Feb 27, 2009


I found this picture on my PC this week and realized how much I've gained in the past few years. This picture is from two years ago and I'm about 35 lbs lighter.

I still have this dress and I want to be able to wear it again. It's nice to be in a head space again where I am able to look at pictures and think about when I'll be back to that weight instead of being sent into a panic and using it as an excuse to binge and bring myself even further away from my goals.

What's been hard for me to deal with is not so much the weight as the difference in how my body looks and feels. I used to feel so strong, and now I look at my muscles and they're harder to find! The strength I had was what gave me confidence, even if I wasn't completely happy with the number on the scale. The shape of my arms, my legs, even my chest is totally different.

The weaker I get, the less I want to do strength training. A catch-22 there, because the less I do the worse it gets.

I'm going to update my goals for the week to include some weights!

Feb 26, 2009

Goals this week

My WeightWatchers week starts on Thursdays so I'm going to set my goals today.

1. Buy (and use!) a food scale - heard great reviews about both the Oxo Good Grips and the WeightWatchers scales

2. Work out on at least 4 days (I should really pop open that 30-Day Shred with Jillian Michaels DVD I bought!). Updated: Two of these workouts should include strength training.

3. Finish unpacking all but my books (need to buy a new bookcase)

4. Rework budget to be a bit more concrete

The 10% Shift

I read this today in one of our local papers - "Buying local is not an act of charity—it’s a starting point." The article discusses Seacoast Local’s initiative to encourage local consumers to start small - by shifting at least 10% of their purchases to local businesses.

So where do you buy your next hamburger? Gallon of paint? Birthday cards? Milk? Light bulbs? Buy local like your town depends on it. Because it does, and it always has.

I started to think about what I buy local and how often. I

I am fortunate to live in an area with many small businesses and this makes it more than convenient to shop. Sure, I might have to park my car down the street and walk to the store instead of parking in a mondo-gigantic lot and walking into a superstore, but I like the charm and character of the local merchants, of their goods, of knowing I'm keeping money in the local economy.

I never buy clothes locally, using cost as my excuse. But I could certainly buy from thrift stores which I rarely do. I seem to be caught in the instant gratification trap. Sometimes I just want a new black shirt, and I want it now! Because, of course, the one thing I need is another black shirt to put in with the rest of my 32 black shirts. No wonder I can't fit my clothes in my apartment!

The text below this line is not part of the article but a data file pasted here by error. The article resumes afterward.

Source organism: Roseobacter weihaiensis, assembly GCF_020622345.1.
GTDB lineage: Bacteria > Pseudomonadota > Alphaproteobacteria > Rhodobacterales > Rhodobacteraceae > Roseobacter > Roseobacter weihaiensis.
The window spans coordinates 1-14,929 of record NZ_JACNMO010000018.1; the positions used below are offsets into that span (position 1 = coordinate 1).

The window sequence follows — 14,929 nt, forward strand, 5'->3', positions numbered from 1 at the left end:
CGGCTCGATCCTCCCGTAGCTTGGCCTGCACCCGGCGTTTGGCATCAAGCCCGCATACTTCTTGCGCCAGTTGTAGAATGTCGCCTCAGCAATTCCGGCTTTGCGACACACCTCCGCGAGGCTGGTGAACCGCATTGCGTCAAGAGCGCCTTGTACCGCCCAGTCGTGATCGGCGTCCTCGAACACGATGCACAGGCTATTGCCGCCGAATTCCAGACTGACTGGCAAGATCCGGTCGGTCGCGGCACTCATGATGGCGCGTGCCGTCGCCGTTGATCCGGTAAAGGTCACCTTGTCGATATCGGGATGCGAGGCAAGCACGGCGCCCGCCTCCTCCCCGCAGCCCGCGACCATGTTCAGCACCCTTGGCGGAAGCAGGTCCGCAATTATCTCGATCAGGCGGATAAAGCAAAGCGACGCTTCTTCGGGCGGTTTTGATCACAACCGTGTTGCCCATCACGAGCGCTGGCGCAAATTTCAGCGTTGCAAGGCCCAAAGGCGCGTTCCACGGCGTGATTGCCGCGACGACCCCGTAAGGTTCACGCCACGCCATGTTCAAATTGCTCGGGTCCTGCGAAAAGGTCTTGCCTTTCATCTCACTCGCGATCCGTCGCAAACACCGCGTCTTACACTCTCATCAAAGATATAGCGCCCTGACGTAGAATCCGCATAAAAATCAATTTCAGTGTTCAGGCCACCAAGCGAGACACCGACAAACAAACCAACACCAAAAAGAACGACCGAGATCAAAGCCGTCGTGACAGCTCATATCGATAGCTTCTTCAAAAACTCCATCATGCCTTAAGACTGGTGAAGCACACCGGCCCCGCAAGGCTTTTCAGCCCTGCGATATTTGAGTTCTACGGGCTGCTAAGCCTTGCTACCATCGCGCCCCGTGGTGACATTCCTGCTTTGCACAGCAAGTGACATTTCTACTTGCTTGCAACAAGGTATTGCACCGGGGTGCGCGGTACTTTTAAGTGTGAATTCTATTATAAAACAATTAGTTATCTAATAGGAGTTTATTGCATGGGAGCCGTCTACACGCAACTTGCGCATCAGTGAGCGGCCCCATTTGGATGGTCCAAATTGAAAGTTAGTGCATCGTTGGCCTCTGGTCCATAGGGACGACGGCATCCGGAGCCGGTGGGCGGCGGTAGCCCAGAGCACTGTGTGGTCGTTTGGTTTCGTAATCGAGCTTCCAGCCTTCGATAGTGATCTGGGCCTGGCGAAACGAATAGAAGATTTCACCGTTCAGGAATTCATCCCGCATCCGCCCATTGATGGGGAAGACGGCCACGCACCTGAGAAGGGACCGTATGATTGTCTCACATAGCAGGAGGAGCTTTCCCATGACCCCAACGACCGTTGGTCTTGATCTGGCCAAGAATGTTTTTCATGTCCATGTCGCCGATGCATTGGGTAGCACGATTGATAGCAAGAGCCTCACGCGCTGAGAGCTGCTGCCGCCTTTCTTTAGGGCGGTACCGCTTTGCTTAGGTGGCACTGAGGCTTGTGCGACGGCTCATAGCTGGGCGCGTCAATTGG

One thing I would like to try to focus on is changing is my grocery shopping habits. I go to the grocery store/small grocer at least 4-5 times per week and I often go to the big stores - Hannaford, Shaws, etc. If I don't pre-plan, they're the only stores open later in the evening when I'm free.

I would like to start shopping more at the farmer's markets and local produce shops and really planning out my meals. It makes more sense financially to buy for the week and make do with what I have in the house. I think this will save me money and also have me be a little more thoughtful about what I'm buying and what I'm wasting.

I think I probably spend 10% locally now, but I'd like to increase that and really focus on food.

How often to you buy local? How easy is it for you to avoid the big box stores?

Feb 25, 2009

Recipe - Roasted Red Pepper Sauce (with gnocchi)

(courtesy of the Food Network)

  • 1 (16-ounce) package refrigerated gnocchi
  • 2 tablespoons olive oil
  • 3 cloves garlic, minced
  • 12-ounce jar roasted red peppers, drained
  • Salt and freshly ground pepper
  • 1/2 to 2/3 cup heavy cream, or to taste
  • 1/4 cup minced fresh basil leaves, plus more leaves torn for garnish
  • Fresh lemon juice, to taste - about 2 tbsp.
  • Chunk of Parmesan for grating

Bring large pot of salted water to a boil and cook the gnocchi according to the package instructions. Drain in a colander in the sink.

In a saucepan, heat oil over medium heat until hot, add garlic and cook, stirring, until golden. Add peppers, salt and pepper and cook, stirring occasionally, for 5 minutes. Transfer to a processor or blender and puree. Return sauce to pan, add cream and bring to a simmer, stirring. Add basil, salt, pepper and few drops lemon juice, to taste.

In a large bowl, toss the gnocchi and sauce together. Divide among bowls, strew over some torn basil leaves, and grate some Parmesan over the top. Serve immediately.

Serves 4.

I used fat-free evaporated milk to lighten up the recipe a bit. This recipe was quick, easy and delicious. A bright meal with little effort - great for a weeknight. I served it with a caesar salad and a glass of red wine.

WW points - 6 pts per serving

Today I'm grateful for: the taste of fresh basil

Feb 24, 2009


(and I'm sorry I've been missing for months on end. I do have a few excuses but we'll just leave them at the door and move on!)

The beginning is the most important part of the work.

This week I moved into Y's apartment with him.

This week I opened my heart up wide and decided to give myself a chance to really be happy.

This week I decided I'm worth it. I love him and I love myself with him.

It's amazing to see how far I've come in the last few years, how much I've grown up and how much I've learned about myself. What feels great about moving in with him is that I know that I'm an independent person capable of taking care of myself emotionally and financially, and that foundation is what we will build on. I can be vulnerable with him, I can not know all the answers, I can lean on him and know he'll be able to take it.